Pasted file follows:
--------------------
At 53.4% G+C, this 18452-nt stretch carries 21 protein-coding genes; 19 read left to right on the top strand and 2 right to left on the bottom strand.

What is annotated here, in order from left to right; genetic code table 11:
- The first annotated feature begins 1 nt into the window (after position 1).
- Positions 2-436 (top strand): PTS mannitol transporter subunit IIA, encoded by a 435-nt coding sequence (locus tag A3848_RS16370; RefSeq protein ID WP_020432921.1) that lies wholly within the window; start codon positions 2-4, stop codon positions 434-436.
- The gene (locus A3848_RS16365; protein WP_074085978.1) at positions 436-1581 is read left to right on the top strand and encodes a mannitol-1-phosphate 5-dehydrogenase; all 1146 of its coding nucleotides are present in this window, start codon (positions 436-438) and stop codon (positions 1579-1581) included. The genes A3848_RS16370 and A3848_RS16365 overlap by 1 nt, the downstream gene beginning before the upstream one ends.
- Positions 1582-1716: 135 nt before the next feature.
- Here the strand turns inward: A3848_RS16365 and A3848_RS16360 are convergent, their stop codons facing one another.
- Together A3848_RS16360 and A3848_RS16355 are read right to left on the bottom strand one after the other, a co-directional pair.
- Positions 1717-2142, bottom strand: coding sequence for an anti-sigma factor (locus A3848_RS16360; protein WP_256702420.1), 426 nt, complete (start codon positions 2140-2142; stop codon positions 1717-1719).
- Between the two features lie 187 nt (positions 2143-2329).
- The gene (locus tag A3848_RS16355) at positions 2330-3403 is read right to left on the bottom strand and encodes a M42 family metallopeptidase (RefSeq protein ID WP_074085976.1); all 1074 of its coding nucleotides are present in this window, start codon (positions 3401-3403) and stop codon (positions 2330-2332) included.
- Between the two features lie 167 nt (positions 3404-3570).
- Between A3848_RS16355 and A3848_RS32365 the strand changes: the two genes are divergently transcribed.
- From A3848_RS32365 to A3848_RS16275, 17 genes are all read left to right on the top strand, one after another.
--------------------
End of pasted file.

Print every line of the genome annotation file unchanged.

At 53.4% G+C, this 18452-nt stretch carries 21 protein-coding genes; 19 read left to right on the top strand and 2 right to left on the bottom strand.

What is annotated here, in order from left to right; genetic code table 11:
- The first annotated feature begins 1 nt into the window (after position 1).
- Positions 2-436 (top strand): PTS mannitol transporter subunit IIA, encoded by a 435-nt coding sequence (locus tag A3848_RS16370; RefSeq protein ID WP_020432921.1) that lies wholly within the window; start codon positions 2-4, stop codon positions 434-436.
- The gene (locus A3848_RS16365; protein WP_074085978.1) at positions 436-1581 is read left to right on the top strand and encodes a mannitol-1-phosphate 5-dehydrogenase; all 1146 of its coding nucleotides are present in this window, start codon (positions 436-438) and stop codon (positions 1579-1581) included. The genes A3848_RS16370 and A3848_RS16365 overlap by 1 nt, the downstream gene beginning before the upstream one ends.
- Positions 1582-1716: 135 nt before the next feature.
- Here the strand turns inward: A3848_RS16365 and A3848_RS16360 are convergent, their stop codons facing one another.
- Together A3848_RS16360 and A3848_RS16355 are read right to left on the bottom strand one after the other, a co-directional pair.
- Positions 1717-2142, bottom strand: coding sequence for an anti-sigma factor (locus A3848_RS16360; protein WP_256702420.1), 426 nt, complete (start codon positions 2140-2142; stop codon positions 1717-1719).
- Between the two features lie 187 nt (positions 2143-2329).
- The gene (locus tag A3848_RS16355) at positions 2330-3403 is read right to left on the bottom strand and encodes a M42 family metallopeptidase (RefSeq protein ID WP_074085976.1); all 1074 of its coding nucleotides are present in this window, start codon (positions 3401-3403) and stop codon (positions 2330-2332) included.
- Between the two features lie 167 nt (positions 3404-3570).
- Between A3848_RS16355 and A3848_RS32365 the strand changes: the two genes are divergently transcribed.
- From A3848_RS32365 to A3848_RS16275, 17 genes are all read left to right on the top strand, one after another.